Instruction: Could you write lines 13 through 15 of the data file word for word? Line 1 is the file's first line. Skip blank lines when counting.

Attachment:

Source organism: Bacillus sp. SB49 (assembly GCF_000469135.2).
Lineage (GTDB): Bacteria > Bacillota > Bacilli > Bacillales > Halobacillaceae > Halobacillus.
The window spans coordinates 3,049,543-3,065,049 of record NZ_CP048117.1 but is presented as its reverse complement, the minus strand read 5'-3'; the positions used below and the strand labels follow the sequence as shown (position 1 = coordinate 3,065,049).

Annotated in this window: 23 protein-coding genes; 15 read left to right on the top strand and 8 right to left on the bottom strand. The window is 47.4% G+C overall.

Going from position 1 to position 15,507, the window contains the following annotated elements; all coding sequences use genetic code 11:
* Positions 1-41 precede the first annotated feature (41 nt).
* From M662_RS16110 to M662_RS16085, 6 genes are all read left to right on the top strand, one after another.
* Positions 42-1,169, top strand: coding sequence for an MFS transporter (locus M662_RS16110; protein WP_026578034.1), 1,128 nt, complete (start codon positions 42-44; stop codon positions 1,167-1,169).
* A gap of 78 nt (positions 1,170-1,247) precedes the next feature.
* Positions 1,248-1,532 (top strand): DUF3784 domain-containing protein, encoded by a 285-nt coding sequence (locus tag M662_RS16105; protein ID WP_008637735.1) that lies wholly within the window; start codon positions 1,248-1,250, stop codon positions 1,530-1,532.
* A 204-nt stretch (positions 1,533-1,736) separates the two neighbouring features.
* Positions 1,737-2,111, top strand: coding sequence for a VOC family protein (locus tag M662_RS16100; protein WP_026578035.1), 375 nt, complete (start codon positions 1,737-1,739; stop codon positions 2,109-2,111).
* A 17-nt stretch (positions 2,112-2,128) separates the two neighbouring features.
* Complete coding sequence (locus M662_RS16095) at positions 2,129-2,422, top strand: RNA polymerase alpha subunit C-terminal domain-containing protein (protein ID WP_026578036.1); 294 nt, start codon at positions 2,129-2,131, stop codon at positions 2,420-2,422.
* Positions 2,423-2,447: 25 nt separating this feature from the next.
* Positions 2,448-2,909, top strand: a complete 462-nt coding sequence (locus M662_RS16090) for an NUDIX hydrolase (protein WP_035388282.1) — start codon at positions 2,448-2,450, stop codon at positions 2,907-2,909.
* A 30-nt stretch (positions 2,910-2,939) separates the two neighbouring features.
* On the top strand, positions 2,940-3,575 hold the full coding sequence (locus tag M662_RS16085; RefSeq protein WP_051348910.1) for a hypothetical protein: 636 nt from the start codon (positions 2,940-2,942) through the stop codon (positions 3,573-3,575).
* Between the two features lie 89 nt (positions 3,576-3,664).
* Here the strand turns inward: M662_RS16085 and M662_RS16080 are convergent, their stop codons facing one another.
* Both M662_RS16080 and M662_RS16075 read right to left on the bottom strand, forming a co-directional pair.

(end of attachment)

* A 17-nt stretch (positions 2,112-2,128) separates the two neighbouring features.
* Complete coding sequence (locus M662_RS16095) at positions 2,129-2,422, top strand: RNA polymerase alpha subunit C-terminal domain-containing protein (protein ID WP_026578036.1); 294 nt, start codon at positions 2,129-2,131, stop codon at positions 2,420-2,422.
* Positions 2,423-2,447: 25 nt separating this feature from the next.